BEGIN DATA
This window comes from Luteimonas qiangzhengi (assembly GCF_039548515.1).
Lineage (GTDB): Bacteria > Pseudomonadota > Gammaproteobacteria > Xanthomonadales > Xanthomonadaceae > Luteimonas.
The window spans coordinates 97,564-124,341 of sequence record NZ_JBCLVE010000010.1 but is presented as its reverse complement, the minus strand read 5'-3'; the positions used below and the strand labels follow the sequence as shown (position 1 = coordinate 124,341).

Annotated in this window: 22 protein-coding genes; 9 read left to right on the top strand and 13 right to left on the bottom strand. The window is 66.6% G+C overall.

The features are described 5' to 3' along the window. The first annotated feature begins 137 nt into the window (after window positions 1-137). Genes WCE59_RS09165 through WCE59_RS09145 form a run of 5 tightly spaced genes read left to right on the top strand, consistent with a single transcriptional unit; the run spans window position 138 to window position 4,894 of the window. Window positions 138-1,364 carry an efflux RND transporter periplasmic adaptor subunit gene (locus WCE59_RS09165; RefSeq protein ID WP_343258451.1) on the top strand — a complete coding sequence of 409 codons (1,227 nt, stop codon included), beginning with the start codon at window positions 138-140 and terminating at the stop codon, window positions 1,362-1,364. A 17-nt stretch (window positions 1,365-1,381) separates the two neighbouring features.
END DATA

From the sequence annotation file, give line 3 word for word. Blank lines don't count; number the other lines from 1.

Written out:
The window spans coordinates 97,564-124,341 of sequence record NZ_JBCLVE010000010.1 but is presented as its reverse complement, the minus strand read 5'-3'; the positions used below and the strand labels follow the sequence as shown (position 1 = coordinate 124,341).